“We are also expecting stormy waters in 2016, because we do not expect much exchange rate relief this year,” Acket added. “The only real hope for Swiss industries is that eurozone demand begins to pick up.”

The bleak outlook has seen business lobby groups, companies and some entrepreneurs firing brickbats at the SNB. In December, the Swiss trade union Unia’s publication Work labelled SNB chairman Thomas Jordan: “Jordan the Destroyer”, standing over the “smoking wreck of Swiss industry”.

The article pointed out that, according to International Labour Organisation (ILO) calculations, in the third quarter of last year Switzerland had a higher unemployment rate (4.9%) than Germany (4.5%) for the first time ever.

Some economists have tempered such comments with the observation that the SNB’s room for manoeuvre was seriously cramped by the European Central Bank’s (ECB) decision last January to release billions of euros into the economy. The SNB has itself mounted a self-defence that it is caught between the ECB’s expansive monetary policy and the opposite propulsion of the US Federal Reserve.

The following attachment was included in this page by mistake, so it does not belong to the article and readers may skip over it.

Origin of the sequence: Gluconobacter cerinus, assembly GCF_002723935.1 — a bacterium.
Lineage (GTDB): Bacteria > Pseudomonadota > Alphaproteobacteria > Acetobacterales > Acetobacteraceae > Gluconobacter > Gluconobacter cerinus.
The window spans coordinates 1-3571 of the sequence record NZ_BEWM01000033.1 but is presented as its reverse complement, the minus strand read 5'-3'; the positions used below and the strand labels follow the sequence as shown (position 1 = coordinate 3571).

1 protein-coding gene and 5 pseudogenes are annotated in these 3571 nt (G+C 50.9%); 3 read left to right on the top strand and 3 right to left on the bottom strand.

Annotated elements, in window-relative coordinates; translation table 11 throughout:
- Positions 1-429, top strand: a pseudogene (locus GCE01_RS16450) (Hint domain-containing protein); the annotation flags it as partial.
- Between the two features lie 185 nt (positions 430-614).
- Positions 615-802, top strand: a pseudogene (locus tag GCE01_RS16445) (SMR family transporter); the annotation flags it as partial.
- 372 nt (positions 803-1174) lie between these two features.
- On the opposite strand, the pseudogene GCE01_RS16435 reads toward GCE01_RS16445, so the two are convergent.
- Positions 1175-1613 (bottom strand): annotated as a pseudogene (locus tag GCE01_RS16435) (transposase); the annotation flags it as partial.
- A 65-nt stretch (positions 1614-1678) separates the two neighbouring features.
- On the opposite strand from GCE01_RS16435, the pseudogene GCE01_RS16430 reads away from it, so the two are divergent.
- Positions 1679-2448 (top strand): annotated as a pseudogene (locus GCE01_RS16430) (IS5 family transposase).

To have taken on the ECB in the money printing game would have swelled its balance sheet to unmanageable proportions, the SNB has repeatedly argued.

Credibility intact

The Tages-Anzeiger newspaper has gone even further in the SNB’s defence, naming Thomas Jordan as its “Swiss of the Year” for displaying courage in removing the franc-euro exchange rate cap.

But SNB remains under intense political pressure. The conservative right Swiss People’s Party has cut down its vociferous criticism of the central bank since it abandoned the exchange rate peg it first set up in 2011. However, the baton of criticism has since been taken up by left leaning parties that are angry at the prospect of jobs being lost now that the franc has been left free to strengthen.

The political debate about the way the SNB functions has also spilled out into referendums. Having seen an initiative voted down in 2014 that would have forced the central bank to hold more gold reserves, the SNB now faces a new vote on a proposal to give it sole responsibility of creating new money in Switzerland.

The SNB has yet to give its full verdict on the latest so-called Sovereign Money initiative, but last month Thomas Jordan said it would be a “risky experiment”.